T he tongued and grooved joint is used in one form or another throughout the whole of the woodworking trades, covering, as it does, a great variety of work from the laying of flooring boards to the construction of dressers, bookcases and other cabinet work.
Flooring and match boarding generally have the tongues worked on the solid board, and examples of a few of the various types are shown as follows:—
Method of Nailing Hardwood Floors.
shows the end view of the ordinary 7⁄8-in. "Tongued and Grooved Flooring board," as used in the construction of floors for mills, workshops and cottage property. This type of flooring is nailed to the joists in the ordinary manner, no attempt being made to conceal the nails used.
is a section of flooring which is generally made of hardwood, such as maple, oak, or jarrah. It is used in positions such as ballroom and skating rink floors, etc., the tongue and groove being worked in such a manner that the joint covers the nails as shown. Each nail is driven into its position at one edge of the board, the groove holding the next board and hiding the nail .
Fig. 96.—Tongued and Grooved Matchboarding, with Bead on One Side.
Fig. 97.—Tongued and Grooved Matchboarding, with Bead at Each Side.
Fig. 98.—Matchboarding, Tongued, Grooved and Vee'd.
shows an example of matchboarding known as "Tongued, Grooved and Beaded" on one side only, and shows a similar type tongued, grooved and beaded on both sides. This variety of matchboarding is known in the trade as "T. G. and B." It is used for nailing on framing to form partitions for rooms, offices, etc., for panelling corridors, etc., and for making framed and ledged doors, building tool houses, cycle sheds and other outhouses.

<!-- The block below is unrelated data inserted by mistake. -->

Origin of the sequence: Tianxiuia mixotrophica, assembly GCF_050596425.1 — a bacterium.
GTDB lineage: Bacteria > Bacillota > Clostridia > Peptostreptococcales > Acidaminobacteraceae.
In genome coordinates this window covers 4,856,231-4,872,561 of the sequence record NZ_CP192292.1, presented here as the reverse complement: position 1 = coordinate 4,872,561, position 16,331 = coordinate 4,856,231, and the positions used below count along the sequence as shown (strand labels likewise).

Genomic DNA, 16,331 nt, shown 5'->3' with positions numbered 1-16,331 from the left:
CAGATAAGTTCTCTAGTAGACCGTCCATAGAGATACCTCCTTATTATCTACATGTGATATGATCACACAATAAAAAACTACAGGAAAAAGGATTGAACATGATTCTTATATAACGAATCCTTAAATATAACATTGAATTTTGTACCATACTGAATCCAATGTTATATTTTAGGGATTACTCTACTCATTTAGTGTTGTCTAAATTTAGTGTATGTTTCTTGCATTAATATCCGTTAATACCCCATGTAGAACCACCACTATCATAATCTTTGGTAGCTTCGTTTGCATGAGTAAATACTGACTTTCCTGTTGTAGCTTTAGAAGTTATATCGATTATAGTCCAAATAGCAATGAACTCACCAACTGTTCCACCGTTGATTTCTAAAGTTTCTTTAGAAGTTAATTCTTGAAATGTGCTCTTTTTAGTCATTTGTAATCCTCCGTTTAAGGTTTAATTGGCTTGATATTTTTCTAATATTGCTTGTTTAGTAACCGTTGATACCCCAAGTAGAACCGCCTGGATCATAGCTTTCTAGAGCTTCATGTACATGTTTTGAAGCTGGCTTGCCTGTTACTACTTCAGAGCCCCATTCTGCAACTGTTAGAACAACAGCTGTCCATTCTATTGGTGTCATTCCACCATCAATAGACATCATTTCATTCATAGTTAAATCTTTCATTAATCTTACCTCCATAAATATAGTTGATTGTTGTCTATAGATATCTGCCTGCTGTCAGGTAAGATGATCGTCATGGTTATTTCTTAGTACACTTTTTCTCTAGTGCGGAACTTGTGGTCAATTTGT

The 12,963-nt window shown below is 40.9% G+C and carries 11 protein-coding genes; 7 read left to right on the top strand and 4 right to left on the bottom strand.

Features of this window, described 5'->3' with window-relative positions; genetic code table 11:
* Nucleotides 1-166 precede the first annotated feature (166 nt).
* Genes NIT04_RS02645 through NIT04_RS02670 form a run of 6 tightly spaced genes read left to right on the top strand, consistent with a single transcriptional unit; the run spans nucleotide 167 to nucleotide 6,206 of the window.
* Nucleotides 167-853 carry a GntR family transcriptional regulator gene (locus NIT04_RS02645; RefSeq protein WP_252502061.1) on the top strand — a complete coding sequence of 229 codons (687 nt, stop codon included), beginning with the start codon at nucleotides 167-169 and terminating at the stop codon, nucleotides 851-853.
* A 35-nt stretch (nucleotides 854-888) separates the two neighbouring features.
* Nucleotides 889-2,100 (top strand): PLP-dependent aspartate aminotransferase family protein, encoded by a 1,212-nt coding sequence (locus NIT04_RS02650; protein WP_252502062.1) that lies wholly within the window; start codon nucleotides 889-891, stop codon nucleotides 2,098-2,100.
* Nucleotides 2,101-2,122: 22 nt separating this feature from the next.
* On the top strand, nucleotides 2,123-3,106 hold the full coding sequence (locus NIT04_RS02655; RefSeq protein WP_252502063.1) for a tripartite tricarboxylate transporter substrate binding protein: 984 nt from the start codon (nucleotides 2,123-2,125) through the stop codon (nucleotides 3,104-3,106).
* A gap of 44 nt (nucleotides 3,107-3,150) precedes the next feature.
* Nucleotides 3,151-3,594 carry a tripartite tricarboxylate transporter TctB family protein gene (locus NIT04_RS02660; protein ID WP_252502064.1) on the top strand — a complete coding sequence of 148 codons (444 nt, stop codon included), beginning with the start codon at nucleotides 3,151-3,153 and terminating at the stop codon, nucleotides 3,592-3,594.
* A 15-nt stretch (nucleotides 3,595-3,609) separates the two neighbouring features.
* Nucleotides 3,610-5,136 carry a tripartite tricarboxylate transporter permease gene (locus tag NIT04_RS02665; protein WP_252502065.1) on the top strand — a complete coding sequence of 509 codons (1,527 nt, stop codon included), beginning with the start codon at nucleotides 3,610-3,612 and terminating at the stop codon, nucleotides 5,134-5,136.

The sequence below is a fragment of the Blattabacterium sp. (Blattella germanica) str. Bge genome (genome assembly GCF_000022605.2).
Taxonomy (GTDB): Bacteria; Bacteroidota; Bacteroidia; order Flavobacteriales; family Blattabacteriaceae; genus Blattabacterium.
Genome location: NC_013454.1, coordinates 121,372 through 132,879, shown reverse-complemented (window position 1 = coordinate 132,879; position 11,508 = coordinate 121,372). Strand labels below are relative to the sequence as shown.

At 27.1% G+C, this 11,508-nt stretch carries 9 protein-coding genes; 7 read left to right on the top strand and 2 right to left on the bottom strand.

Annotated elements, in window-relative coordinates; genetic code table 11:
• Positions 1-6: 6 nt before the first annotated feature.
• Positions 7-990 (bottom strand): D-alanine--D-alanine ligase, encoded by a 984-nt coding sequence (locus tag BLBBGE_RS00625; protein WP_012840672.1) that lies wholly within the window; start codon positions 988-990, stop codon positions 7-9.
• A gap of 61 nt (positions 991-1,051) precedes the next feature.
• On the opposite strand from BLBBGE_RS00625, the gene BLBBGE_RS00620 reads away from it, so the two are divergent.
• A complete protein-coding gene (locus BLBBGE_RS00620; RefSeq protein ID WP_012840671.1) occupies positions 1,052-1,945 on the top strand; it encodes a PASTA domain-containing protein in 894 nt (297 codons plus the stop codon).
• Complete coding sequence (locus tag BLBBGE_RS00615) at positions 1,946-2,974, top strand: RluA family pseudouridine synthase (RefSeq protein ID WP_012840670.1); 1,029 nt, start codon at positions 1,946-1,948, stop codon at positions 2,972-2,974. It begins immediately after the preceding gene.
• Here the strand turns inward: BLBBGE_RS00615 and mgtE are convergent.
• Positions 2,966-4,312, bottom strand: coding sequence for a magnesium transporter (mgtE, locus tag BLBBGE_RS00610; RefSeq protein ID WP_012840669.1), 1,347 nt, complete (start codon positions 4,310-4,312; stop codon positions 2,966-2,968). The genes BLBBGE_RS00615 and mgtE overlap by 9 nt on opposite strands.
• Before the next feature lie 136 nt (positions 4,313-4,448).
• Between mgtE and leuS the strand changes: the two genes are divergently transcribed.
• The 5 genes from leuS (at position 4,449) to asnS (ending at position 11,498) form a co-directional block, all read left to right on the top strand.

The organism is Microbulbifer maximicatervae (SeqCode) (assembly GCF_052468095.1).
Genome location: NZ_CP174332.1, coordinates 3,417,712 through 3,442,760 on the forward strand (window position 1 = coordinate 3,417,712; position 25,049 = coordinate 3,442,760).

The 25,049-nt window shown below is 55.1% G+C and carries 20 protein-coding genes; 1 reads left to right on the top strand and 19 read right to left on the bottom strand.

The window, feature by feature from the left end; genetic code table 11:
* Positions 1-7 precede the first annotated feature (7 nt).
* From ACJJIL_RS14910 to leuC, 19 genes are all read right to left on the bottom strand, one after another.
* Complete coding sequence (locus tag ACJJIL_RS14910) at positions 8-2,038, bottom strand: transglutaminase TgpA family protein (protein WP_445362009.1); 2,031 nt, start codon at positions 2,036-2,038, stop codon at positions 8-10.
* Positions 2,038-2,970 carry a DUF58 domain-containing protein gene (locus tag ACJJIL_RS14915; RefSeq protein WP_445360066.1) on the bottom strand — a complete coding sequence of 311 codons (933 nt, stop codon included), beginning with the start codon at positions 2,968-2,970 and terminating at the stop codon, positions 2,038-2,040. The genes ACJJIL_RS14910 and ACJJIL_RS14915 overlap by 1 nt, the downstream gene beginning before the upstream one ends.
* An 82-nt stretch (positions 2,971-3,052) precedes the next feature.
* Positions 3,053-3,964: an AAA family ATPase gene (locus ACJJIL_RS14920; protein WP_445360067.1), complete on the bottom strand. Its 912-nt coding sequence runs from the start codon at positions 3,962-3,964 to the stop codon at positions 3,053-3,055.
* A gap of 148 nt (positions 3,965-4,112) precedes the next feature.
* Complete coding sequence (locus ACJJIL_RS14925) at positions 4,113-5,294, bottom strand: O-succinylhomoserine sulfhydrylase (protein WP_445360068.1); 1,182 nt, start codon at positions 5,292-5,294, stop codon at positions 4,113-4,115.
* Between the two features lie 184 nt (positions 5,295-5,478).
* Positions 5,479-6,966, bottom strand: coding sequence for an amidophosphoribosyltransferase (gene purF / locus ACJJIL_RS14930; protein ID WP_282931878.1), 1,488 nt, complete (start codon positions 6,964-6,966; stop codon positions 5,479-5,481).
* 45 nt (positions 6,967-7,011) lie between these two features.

is an example of matchboarding that is tongued, grooved and vee'd on one side, and shows tongued, grooved and vee'd both sides. These are used for similar purposes to , and many prefer the V matchboarding variety because it is more easily painted than the beaded variety.
The object of working a bead or beads on matchboarding is to break the jointing of the various pieces and to aim at ornamental effect; also to prevent unsightliness should the timber shrink slightly. When a moderate amount of shrinkage takes place, as is nearly always the case, the joint at the side of the bead appears to the casual observer to be the fillet or channel worked at the side of the bead. If the tongues are not painted before the work is put together, the shrinkage will cause the raw wood to show and thus make the joint too much in evidence.
Fig. 99.—Matchboarding Vee'd Both Sides.
Fig. 100.—Double-tongued Matchboarding.
Fig. 101.—Double-dovetailed, Tongued and Grooved.
shows a "Double tongued and grooved" joint used in the wholesale cabinet factories. It is preferred for the jointing of cabinet stock, and the amateur can make a similar joint by working two grooves and inserting loose tongues.
is the end view of a "Double-dovetailed, tongued and grooved" joint, and is a sketch of a similar joint having only one dovetailed tongue.
From a constructional point of view is far and away the best joint that has yet been produced. Unfortunately, however, there is not at the present time any hand tool that will economically produce it, owing probably to the fact that the joint is the subject of a patent. The dovetail tongue tapers slightly throughout its entire length, gripping the joint on the principle of the wedge and squeezing the glue into the pores of the wood.
Fig. 103.—(A) Cross Tongue. (B) Feather Tongue.
Fig. 104.—Method of Secret-nailing Hardwood Flooring Boards.